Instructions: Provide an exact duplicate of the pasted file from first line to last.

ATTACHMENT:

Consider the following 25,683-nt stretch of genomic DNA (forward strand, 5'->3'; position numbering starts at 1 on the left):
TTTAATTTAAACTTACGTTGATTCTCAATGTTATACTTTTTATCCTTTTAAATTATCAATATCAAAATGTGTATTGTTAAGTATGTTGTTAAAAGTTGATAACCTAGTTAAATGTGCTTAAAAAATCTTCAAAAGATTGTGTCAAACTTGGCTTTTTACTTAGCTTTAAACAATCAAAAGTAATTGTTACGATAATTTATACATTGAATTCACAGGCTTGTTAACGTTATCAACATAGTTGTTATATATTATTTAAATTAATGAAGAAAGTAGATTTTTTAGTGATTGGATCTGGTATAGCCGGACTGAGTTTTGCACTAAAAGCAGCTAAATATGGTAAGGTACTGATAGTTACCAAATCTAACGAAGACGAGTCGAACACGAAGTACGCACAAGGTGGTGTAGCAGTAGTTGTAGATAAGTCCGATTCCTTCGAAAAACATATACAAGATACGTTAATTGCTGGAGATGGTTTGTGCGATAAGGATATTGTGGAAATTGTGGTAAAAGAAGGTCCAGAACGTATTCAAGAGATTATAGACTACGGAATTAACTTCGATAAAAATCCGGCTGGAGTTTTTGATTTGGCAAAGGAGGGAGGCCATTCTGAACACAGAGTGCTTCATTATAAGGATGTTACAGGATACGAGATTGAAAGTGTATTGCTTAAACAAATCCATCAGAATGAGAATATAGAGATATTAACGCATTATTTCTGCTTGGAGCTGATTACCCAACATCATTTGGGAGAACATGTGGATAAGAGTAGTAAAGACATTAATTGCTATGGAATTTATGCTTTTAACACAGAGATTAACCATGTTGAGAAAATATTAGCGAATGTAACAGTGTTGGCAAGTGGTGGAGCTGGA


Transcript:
Consider the following 25,683-nt stretch of genomic DNA (forward strand, 5'->3'; position numbering starts at 1 on the left):
TTTAATTTAAACTTACGTTGATTCTCAATGTTATACTTTTTATCCTTTTAAATTATCAATATCAAAATGTGTATTGTTAAGTATGTTGTTAAAAGTTGATAACCTAGTTAAATGTGCTTAAAAAATCTTCAAAAGATTGTGTCAAACTTGGCTTTTTACTTAGCTTTAAACAATCAAAAGTAATTGTTACGATAATTTATACATTGAATTCACAGGCTTGTTAACGTTATCAACATAGTTGTTATATATTATTTAAATTAATGAAGAAAGTAGATTTTTTAGTGATTGGATCTGGTATAGCCGGACTGAGTTTTGCACTAAAAGCAGCTAAATATGGTAAGGTACTGATAGTTACCAAATCTAACGAAGACGAGTCGAACACGAAGTACGCACAAGGTGGTGTAGCAGTAGTTGTAGATAAGTCCGATTCCTTCGAAAAACATATACAAGATACGTTAATTGCTGGAGATGGTTTGTGCGATAAGGATATTGTGGAAATTGTGGTAAAAGAAGGTCCAGAACGTATTCAAGAGATTATAGACTACGGAATTAACTTCGATAAAAATCCGGCTGGAGTTTTTGATTTGGCAAAGGAGGGAGGCCATTCTGAACACAGAGTGCTTCATTATAAGGATGTTACAGGATACGAGATTGAAAGTGTATTGCTTAAACAAATCCATCAGAATGAGAATATAGAGATATTAACGCATTATTTCTGCTTGGAGCTGATTACCCAACATCATTTGGGAGAACATGTGGATAAGAGTAGTAAAGACATTAATTGCTATGGAATTTATGCTTTTAACACAGAGATTAACCATGTTGAGAAAATATTAGCGAATGTAACAGTGTTGGCAAGTGGTGGAGCTGGA